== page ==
Zhang and Yao (2019) propose to escape from local maxima for an offpolicy algorithm, DDPG (Lillicrap et al. (2016)), by utilizing an ensemble of actors. The critic is updated according to the best action proposed by all actors that results in maximum Qvalue, and all actors are trained in parallel. However, it cannot be applied to RL algorithms with stochastic policies.There have also been a number of approaches improving exploration by combining evolutionary methods with deep reinforcement learning by maintaining a population of agents. Gangwani and Peng (2017) apply policy gradient methods to mutate the population. Khadka and Tumer (2018) utilize a population of evolutionary actors to collect samples, and an RL actor based on DDPG Lillicrap et al. (2016) is updated using these samples. Pourchot and Sigaud (2019) propose to combine the crossentropy method and TD3 (Fujimoto et al. (2018)). Our work differs from previous works in several aspects. First, we train a single policy at each iteration instead of a population of policies, and only the picked policy interacts with the environment. Second, we use multipath to enable better exploration than singlepath for onpolicy algorithms, while previous works cannot be applied to onpolicy algorithms.
6 Conclusion
We present MPPO using an ensemble of policies to improve exploration for onpolicy reinforcement learning algorithms. We apply the MPPO method to TRPO and PPO, and show that the performance can be guaranteed during policy switching. We conduct extensive experiments on several MuJoCo tasks including environments with sparse rewards, and show that MPPO outperforms baselines significantly in both sample efficiency and final performance.
Appendix A Theoretical Analysis for MPTRPO
Theorem 2
Let , denote the indexes of policies that are picked at timestep , , respectively. Denote the improvement of over as . Then, the following bound holds for :
Proof. As is the policy selected at timestep , we have
(10) 
Thus,
(11) 
According to the minmax normalization, we have
(12) 
Then, we obtain
(13) 
According to the monotonic improvement theorem (Schulman et al. (2015)), we have
(14) 
Appendix B Visualization of the Picking Rule
The picked policies chosen by the picking rule of MPTRPO on Maze during the first 0.5 million steps (the total number of training steps is 1 million) by different random seeds (05) is shown in Figure 11. The xaxis and yaxis correspond to the training steps and the index of the picked policies. As shown, in the beginning of learning, different policies are picked according to the picking rule, which is a weighted objective of performance and entropy. Finally, MPPO converges to picking a same policy to optimize.
Appendix C MultiPath Proximal Policy Optimization (MPPPO) Algorithm
The MPPPO algorithm is shown in Algorithm LABEL:alg:mp_ppo. algocf[!h]
Appendix D Experimental Setup
d.1 Environments
The environments are all from OpenAI Gym (Brockman et al. (2016)), and the details of the sparse environments are summarized as follows:

SparseCartPoleSwingup: a reward of is given only when , where is the pole angle, and otherwise

SparseDoublePendulum: a reward of is given only when the agent reaches the goal, i.e. swings the double pendulum upright, and otherwise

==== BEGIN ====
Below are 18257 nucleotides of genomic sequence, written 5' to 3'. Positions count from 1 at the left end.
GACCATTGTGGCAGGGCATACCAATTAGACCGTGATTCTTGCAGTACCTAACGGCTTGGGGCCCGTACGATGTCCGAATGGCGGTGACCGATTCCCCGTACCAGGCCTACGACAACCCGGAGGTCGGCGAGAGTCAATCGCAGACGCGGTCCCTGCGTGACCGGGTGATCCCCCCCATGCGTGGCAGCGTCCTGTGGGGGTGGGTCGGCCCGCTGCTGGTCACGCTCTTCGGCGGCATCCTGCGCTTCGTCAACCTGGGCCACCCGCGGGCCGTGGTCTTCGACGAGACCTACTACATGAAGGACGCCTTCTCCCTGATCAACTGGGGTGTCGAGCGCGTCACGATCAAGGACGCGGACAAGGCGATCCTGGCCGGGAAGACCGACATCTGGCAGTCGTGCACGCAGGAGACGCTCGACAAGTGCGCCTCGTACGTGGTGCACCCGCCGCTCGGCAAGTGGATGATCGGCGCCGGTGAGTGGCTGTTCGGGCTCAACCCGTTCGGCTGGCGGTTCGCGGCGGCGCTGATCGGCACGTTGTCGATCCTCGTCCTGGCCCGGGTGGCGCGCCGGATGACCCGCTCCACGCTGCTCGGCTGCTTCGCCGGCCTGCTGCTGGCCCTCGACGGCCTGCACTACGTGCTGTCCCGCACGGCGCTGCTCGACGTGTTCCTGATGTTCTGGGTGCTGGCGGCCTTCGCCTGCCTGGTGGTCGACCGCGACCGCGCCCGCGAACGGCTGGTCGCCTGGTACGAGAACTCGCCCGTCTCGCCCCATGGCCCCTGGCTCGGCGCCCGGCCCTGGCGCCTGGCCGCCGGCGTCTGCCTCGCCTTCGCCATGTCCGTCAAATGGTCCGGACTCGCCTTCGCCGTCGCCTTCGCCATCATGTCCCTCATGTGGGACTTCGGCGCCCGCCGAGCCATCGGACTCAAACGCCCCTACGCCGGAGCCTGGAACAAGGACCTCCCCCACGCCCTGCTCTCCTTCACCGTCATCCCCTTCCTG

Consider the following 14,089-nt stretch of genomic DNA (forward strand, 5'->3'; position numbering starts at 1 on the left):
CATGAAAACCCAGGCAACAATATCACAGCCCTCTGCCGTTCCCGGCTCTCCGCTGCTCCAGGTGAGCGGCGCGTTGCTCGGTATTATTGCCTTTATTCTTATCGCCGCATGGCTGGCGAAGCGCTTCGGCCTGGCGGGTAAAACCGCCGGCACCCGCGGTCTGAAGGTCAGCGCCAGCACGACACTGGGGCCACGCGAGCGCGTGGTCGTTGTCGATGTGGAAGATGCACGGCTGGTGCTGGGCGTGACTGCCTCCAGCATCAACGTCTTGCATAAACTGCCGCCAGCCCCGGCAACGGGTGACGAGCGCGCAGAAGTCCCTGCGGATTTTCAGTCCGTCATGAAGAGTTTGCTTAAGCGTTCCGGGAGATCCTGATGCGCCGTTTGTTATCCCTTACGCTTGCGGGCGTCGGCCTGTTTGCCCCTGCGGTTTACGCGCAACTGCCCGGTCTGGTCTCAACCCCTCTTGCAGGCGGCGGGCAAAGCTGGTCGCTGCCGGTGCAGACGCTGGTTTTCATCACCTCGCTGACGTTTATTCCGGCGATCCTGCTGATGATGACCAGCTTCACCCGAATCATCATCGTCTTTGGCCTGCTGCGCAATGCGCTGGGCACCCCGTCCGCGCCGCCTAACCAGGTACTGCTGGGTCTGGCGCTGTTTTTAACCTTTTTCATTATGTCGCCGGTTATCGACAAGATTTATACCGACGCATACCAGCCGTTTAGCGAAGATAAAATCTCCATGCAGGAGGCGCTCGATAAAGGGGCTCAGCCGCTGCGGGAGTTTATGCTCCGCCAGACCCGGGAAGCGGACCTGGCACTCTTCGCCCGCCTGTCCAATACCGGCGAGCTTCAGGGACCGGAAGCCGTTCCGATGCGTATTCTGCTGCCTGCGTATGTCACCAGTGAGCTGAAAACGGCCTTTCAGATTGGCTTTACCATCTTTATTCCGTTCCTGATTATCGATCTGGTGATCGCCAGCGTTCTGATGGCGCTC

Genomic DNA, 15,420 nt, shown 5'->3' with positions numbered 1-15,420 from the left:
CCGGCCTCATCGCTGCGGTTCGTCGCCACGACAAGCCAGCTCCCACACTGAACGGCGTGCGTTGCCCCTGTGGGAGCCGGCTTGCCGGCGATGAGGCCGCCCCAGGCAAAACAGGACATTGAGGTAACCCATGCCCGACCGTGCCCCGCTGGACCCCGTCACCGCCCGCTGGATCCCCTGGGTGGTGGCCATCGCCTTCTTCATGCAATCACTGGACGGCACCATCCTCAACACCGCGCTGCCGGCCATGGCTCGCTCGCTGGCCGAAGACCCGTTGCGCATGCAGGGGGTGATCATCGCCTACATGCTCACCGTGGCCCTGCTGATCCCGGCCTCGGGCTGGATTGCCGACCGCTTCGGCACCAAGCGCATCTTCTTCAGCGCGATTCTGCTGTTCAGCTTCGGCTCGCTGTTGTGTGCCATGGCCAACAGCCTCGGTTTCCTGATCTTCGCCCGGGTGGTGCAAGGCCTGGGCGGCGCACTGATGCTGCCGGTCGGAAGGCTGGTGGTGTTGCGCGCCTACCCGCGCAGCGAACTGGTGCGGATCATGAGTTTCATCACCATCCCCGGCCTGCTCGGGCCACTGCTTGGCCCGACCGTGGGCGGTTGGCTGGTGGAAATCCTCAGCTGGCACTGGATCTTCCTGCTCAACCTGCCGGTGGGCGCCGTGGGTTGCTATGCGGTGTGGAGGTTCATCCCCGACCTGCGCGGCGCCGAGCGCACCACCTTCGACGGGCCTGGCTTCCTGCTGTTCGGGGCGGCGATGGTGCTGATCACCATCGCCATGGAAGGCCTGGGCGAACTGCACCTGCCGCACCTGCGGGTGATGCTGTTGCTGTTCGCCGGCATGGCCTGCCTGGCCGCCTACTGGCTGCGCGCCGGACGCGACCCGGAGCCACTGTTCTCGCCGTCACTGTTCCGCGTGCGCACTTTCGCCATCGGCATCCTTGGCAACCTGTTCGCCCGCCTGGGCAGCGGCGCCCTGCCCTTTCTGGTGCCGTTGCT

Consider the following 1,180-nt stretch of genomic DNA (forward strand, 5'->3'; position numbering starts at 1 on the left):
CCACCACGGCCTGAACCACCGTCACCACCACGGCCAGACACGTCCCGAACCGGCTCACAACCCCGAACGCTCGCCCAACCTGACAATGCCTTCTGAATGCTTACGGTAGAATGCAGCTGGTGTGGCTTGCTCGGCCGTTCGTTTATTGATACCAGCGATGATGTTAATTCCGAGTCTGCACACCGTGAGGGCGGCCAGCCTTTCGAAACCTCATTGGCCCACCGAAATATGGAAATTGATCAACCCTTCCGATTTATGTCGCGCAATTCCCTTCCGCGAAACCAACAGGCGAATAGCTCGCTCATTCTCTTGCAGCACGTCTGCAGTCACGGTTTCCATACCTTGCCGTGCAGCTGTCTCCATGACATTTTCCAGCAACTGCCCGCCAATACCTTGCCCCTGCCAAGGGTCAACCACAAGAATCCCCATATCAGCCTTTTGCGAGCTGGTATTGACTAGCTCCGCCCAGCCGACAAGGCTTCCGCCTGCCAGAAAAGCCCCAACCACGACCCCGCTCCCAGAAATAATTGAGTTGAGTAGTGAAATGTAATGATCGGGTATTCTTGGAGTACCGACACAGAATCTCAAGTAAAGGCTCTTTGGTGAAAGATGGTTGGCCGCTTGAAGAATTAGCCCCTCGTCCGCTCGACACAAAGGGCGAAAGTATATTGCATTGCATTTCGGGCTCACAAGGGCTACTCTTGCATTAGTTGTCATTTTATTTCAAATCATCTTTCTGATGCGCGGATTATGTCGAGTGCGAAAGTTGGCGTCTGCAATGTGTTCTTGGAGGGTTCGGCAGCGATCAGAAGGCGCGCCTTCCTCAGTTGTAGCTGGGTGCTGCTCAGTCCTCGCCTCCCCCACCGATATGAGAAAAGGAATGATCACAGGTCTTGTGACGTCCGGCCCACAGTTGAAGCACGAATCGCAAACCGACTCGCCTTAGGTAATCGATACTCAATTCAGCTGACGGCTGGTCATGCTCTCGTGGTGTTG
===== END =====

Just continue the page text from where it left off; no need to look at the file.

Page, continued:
SparseHalfCheetah: the agent only receives a reward only when it runs multiple meters above the thereshold, and otherwise

SparseHopper: the agent only receives a reward only when it hops multiple meters above the thereshold, and otherwise

SparseWalker2d: the agent only receives a reward only when it walks multiple meters above the thereshold, and otherwise
d.2 Hyperparamters
The hyperparameters for MPTRPO and TRPO, MPPPO and PPO are shwon in Table 1 and Table 3 respectively, which are set to be the same for fair comparison according to (Henderson et al. (2018)). For all algorithms, the policy network is (64, tanh, 64, tanh, linear), and the value network is (64, tanh, 64, tanh, linear). The size of the policy buffer is set to be and in MPTRPO and MPPPO respectively, and the weight parameter is set to be 0.1 in all environments.
Hyperparameter  Value 
Discount Factor  0.995 
GAE  0.97 
Batch Size  5000 
Iterations of Conjugate Gradient  20 
Damping of Conjugate Gradient  0.1 
Iterations of Value Function Update  5 
Batch Size of Value Function Update  64 
Step Size of Value Function Update  0.001 
Coefficient of Entropy  0.0 
max KL  0.01 
Environment  MPPPO  MultiPPO (Independent)  MultiPPO  PPO 

Ant  1992.21 (216.33)  902.31 (101.00)  1131.90 (110.94)  1311.35 (220.93) 
Hopper  2264.54 (234.95)  1449.33 (224.93)  2073.46 (161.47)  1457.18 (258.87) 
Swimmer  109.96 (1.93)  100.28 (9.08)  98.79 (6.99)  106.12 (2.78) 
SparseCartPoleSwingup  352.12 (16.14)  135.65 (37.47)  238.02 (55.98)  294.88 (43.42) 
SparseDoublePendulum  1.0  0.67 (0.15)  0.83 (0.12)  0.67 (0.15) 
SparseHalfCheetah  593.37 (40.60)  456.65 (35.86)  478.70 (59.02)  463.07 (36.72) 
SparseHopper  131.35 (40.08)  57.88 (19.86)  63.75 (22.69)  90.40 (37.61) 
SparseWalker2d  55.93 (31.98)  1.67 (1.17)  41.68 (19.91)  10.20 (7.18) 
Hyperparameter  Value 
Discount Factor  0.995 
GAE  0.97 
Batch Size  2048 
Clip Parameter  0.2 
Epochs of Optimizer per Iteration  10 
Step Size of Optimizer  0.0003 
Batch Size of Optimizer  64 
Coefficient of Entropy  0.0 
Appendix E Memory Consumption Comparisons
The policy ensemble does not incur much more memory consumption, and comparison results for MPTRPO and MPPPO with varing number of paths on SparseDoublePendulum corresponding to our ablation experiments are shown in Table 4 and Table 5.
GPU Memory  Memory  

TRPO  359 M  404 M 
MPTRPO ()  365 M  410 M 
MPTRPO ()  365 M  410 M 
MPTRPO ()  365 M  410 M 
MPTRPO ()  365 M  411 M 
GPU Memory  Memory  

PPO  335 M  388 M 
MPPPO ()  351 M  407 M 
MPPPO ()  351 M  409 M 
MPPPO ()  351 M  409 M 
MPPPO ()  335 M  411 M 
Appendix F Final Performance Comparison of MPPPO
The final performance comparison of MPPPO is summarized in Table 2, where the number in the brackets denote the confidence interval.